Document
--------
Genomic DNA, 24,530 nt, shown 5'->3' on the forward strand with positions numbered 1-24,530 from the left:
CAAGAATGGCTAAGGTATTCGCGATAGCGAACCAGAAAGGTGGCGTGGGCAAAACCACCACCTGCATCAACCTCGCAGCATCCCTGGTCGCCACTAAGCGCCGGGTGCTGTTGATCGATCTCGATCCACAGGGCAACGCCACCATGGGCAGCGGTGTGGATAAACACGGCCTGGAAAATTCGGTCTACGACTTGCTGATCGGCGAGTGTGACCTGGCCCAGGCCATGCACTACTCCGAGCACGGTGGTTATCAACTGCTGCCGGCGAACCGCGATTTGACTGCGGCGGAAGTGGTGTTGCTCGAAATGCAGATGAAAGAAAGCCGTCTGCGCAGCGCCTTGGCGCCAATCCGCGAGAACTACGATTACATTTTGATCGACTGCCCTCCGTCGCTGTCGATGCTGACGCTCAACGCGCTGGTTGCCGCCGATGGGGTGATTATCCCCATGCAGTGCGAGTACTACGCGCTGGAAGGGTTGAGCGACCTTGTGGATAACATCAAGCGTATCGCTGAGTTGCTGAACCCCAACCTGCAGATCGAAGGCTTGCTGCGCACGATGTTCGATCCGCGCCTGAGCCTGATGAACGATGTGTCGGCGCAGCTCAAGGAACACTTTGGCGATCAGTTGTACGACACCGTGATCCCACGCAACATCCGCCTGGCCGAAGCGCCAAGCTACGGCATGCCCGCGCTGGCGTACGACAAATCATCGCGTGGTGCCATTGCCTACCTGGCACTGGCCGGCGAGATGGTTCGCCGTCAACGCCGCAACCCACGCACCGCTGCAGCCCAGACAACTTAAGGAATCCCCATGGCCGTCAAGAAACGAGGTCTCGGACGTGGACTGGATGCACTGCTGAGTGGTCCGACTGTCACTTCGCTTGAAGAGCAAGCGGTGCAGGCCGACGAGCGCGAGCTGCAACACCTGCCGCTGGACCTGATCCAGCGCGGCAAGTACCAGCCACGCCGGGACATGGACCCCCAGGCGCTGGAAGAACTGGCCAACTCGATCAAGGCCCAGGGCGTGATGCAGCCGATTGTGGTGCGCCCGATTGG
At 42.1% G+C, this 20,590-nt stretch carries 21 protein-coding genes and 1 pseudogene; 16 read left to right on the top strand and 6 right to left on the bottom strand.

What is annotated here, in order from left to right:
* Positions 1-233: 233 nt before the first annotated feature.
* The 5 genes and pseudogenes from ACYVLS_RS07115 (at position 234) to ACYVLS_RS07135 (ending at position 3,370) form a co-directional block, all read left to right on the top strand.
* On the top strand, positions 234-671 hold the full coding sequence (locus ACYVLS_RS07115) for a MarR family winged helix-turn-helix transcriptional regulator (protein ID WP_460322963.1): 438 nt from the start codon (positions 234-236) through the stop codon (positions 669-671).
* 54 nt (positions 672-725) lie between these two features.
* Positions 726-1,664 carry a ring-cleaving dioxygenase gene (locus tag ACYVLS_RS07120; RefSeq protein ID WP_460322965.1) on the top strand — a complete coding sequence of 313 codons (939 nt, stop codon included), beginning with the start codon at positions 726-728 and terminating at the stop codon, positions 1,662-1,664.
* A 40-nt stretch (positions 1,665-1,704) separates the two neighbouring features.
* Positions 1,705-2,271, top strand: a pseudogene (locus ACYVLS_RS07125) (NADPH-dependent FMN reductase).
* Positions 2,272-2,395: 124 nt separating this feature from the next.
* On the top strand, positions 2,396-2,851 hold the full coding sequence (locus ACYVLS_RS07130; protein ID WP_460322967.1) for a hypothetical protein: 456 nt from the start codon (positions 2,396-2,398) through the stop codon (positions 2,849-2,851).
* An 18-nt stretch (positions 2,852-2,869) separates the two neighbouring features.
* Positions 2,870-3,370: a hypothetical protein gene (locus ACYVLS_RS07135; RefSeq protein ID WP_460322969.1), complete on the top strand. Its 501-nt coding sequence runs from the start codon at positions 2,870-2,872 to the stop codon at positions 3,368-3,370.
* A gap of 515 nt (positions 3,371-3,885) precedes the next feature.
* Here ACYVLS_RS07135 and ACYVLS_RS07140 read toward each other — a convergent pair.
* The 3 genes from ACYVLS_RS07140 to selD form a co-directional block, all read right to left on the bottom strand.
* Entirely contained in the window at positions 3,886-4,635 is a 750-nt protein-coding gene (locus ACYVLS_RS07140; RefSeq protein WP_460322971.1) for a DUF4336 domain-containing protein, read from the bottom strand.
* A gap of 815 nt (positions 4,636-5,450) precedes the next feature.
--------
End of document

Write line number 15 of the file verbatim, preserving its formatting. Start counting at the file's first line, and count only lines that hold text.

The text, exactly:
* Positions 2,870-3,370: a hypothetical protein gene (locus ACYVLS_RS07135; RefSeq protein ID WP_460322969.1), complete on the top strand. Its 501-nt coding sequence runs from the start codon at positions 2,870-2,872 to the stop codon at positions 3,368-3,370.